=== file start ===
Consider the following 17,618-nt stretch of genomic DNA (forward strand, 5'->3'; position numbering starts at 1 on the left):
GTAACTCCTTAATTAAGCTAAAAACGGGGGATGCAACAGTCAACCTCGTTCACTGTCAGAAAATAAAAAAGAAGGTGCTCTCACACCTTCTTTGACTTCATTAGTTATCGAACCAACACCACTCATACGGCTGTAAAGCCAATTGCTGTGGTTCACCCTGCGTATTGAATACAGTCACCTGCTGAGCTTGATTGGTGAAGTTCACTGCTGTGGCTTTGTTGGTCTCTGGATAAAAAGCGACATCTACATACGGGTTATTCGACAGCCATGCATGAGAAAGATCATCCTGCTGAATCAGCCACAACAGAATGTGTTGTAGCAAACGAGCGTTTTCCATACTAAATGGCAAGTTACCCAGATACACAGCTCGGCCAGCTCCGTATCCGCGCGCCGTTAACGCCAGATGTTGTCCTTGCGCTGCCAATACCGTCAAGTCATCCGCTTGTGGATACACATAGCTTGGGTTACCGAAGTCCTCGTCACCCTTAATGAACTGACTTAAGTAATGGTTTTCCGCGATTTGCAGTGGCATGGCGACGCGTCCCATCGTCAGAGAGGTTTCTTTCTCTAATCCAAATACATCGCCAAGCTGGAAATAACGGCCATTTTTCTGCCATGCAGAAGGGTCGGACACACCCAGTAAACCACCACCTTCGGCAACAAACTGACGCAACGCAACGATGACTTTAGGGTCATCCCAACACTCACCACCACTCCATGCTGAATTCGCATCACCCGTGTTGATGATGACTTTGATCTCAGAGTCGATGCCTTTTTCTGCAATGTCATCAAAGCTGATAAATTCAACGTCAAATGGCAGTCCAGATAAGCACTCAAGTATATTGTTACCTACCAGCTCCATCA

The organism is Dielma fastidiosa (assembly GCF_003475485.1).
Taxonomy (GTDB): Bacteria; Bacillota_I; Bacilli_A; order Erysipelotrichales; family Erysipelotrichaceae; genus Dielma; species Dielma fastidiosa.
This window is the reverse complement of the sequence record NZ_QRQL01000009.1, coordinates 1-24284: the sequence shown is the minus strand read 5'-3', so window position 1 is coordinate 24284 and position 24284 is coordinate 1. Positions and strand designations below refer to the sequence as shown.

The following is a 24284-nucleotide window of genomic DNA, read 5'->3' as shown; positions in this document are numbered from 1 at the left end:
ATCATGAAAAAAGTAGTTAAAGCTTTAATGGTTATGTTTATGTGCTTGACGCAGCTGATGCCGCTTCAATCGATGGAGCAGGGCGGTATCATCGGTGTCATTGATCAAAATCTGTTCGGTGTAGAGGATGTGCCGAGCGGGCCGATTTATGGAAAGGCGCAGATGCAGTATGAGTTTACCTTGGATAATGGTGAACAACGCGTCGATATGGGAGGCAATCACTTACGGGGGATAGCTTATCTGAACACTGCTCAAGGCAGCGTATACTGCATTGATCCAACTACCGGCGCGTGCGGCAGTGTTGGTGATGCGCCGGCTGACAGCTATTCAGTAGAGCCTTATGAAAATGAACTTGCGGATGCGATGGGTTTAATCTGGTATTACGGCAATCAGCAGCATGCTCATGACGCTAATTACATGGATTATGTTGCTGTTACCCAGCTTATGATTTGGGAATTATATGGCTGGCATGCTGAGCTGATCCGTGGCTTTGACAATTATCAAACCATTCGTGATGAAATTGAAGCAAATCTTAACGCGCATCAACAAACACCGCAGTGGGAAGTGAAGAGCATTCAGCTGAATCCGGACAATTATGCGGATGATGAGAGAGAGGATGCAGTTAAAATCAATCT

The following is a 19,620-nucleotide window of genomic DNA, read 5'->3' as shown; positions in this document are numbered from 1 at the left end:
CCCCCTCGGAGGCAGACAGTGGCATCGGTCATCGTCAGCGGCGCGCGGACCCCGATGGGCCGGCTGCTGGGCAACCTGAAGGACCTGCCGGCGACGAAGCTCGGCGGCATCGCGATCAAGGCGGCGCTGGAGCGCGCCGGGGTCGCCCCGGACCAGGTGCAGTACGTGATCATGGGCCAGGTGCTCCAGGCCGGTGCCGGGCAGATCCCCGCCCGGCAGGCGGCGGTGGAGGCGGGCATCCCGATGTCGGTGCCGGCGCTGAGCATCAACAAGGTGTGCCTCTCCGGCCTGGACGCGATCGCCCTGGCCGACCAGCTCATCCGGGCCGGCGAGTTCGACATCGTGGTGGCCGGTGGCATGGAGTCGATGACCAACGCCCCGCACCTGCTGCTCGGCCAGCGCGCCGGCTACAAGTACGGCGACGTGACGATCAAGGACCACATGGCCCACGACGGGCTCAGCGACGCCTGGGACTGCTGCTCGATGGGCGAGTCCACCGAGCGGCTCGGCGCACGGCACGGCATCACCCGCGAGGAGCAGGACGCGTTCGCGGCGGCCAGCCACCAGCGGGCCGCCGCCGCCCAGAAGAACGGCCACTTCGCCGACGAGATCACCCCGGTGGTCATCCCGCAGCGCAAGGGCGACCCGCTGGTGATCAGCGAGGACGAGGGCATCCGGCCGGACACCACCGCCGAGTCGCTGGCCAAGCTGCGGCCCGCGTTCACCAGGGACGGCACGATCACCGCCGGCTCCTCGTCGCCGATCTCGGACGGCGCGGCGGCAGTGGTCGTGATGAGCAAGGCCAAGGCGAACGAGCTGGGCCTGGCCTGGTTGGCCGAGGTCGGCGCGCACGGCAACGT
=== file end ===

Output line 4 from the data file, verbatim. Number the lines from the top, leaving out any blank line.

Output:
Taxonomy (GTDB): Bacteria; Bacillota_I; Bacilli_A; order Erysipelotrichales; family Erysipelotrichaceae; genus Dielma; species Dielma fastidiosa.